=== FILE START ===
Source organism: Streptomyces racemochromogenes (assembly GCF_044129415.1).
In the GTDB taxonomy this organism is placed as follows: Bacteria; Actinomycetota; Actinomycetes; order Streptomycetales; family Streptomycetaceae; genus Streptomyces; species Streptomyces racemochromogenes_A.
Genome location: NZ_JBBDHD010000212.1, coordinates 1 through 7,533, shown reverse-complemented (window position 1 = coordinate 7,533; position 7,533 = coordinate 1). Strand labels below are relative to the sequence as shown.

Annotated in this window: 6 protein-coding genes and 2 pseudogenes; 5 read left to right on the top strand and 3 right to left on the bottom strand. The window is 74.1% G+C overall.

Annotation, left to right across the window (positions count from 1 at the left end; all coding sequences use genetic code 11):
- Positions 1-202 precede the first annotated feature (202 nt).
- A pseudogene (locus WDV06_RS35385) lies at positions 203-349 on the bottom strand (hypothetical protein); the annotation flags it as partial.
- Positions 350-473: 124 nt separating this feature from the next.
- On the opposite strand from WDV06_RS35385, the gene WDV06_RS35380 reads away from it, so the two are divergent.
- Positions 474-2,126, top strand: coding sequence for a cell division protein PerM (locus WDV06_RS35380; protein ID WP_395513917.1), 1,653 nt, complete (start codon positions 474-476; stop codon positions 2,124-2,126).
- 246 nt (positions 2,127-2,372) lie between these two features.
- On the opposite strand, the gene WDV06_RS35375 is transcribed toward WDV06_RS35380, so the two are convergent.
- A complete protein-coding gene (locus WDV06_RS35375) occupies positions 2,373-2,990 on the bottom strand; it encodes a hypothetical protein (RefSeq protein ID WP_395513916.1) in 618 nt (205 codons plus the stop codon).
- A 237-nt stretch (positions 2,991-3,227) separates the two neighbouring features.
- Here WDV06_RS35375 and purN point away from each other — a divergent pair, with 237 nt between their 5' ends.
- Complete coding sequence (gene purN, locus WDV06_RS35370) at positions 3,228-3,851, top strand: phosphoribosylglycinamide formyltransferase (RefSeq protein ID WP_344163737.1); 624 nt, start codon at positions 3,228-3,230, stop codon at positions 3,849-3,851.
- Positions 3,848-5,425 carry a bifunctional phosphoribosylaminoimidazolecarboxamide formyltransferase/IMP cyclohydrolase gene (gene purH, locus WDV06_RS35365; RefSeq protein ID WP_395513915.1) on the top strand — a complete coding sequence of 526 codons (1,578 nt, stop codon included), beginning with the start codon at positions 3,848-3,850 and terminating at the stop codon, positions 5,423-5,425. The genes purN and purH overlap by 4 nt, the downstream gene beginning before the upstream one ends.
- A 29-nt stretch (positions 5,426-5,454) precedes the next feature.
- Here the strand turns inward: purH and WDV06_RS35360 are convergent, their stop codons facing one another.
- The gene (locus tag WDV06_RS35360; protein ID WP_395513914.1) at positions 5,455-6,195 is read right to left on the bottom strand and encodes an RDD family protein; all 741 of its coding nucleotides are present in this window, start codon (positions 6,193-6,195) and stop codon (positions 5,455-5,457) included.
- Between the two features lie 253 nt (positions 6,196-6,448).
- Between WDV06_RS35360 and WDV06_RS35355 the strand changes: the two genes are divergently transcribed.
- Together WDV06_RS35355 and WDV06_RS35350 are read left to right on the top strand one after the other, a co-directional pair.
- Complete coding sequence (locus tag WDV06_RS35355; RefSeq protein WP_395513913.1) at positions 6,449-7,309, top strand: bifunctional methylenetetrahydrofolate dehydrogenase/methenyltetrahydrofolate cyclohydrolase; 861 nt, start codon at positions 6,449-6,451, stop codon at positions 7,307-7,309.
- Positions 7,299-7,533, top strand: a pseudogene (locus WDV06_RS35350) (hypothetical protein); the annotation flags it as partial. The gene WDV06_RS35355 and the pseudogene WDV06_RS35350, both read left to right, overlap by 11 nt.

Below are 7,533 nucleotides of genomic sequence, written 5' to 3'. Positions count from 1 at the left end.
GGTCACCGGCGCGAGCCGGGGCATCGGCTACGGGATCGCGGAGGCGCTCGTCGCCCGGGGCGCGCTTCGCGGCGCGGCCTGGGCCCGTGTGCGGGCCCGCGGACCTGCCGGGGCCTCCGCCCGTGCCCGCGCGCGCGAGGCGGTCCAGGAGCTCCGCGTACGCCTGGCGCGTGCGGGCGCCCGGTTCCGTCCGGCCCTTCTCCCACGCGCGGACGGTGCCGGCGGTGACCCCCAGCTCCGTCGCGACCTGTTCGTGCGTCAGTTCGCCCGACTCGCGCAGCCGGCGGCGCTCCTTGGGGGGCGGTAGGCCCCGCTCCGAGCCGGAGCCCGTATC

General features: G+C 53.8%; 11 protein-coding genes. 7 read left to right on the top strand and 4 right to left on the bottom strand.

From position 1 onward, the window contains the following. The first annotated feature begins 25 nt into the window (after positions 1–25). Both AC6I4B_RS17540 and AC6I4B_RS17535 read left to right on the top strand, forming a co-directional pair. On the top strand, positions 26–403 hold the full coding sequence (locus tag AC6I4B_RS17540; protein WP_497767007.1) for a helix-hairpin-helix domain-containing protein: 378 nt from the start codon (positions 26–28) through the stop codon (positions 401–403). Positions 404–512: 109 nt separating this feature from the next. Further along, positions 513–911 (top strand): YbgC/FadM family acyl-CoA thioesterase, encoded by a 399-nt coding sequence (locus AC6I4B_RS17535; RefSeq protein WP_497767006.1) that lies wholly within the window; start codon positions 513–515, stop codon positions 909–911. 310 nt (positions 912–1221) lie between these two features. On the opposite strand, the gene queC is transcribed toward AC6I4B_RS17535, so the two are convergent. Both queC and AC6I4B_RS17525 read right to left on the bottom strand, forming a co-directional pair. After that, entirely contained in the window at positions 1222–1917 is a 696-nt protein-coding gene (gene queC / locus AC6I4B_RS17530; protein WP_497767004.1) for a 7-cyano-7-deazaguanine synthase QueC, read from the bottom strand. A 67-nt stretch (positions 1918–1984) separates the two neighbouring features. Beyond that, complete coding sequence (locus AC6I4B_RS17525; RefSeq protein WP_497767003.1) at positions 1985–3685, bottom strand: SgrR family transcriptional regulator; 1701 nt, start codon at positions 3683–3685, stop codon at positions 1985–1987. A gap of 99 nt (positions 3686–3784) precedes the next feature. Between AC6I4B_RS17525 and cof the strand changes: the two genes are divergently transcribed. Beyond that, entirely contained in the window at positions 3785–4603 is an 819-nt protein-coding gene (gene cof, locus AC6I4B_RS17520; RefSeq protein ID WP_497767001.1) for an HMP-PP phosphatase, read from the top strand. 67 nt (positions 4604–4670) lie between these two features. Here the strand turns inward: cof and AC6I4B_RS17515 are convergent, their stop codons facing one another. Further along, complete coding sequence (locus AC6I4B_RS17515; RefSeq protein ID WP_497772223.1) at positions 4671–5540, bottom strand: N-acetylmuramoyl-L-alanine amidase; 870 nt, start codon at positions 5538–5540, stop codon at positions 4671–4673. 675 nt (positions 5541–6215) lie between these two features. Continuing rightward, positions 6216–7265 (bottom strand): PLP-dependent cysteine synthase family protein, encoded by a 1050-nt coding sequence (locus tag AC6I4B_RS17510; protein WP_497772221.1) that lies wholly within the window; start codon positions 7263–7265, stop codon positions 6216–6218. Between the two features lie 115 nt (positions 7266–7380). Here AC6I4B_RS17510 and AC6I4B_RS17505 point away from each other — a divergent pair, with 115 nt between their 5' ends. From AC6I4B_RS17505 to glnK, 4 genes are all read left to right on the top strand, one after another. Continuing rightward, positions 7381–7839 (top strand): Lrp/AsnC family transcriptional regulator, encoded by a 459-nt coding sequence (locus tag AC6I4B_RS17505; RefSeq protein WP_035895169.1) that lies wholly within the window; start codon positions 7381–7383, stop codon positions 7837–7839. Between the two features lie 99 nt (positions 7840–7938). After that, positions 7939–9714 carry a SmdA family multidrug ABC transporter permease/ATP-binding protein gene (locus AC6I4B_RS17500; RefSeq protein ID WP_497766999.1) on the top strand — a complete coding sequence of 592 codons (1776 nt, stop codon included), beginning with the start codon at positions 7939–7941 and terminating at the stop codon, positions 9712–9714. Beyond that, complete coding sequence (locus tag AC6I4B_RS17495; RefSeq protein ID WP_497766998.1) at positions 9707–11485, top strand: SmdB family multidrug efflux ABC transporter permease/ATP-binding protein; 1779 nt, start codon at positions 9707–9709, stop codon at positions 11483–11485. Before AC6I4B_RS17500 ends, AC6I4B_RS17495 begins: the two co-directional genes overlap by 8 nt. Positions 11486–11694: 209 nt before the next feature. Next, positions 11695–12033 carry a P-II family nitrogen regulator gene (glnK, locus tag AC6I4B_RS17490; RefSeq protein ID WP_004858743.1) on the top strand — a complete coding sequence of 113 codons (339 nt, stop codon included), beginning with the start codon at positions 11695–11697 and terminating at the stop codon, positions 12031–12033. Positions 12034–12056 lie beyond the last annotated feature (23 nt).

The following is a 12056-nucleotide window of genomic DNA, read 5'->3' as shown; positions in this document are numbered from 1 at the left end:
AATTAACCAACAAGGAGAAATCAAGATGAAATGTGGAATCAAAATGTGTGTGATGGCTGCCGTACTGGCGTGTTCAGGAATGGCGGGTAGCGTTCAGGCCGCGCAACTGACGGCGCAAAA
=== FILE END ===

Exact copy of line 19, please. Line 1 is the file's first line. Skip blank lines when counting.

- Here the strand turns inward: purH and WDV06_RS35360 are convergent, their stop codons facing one another.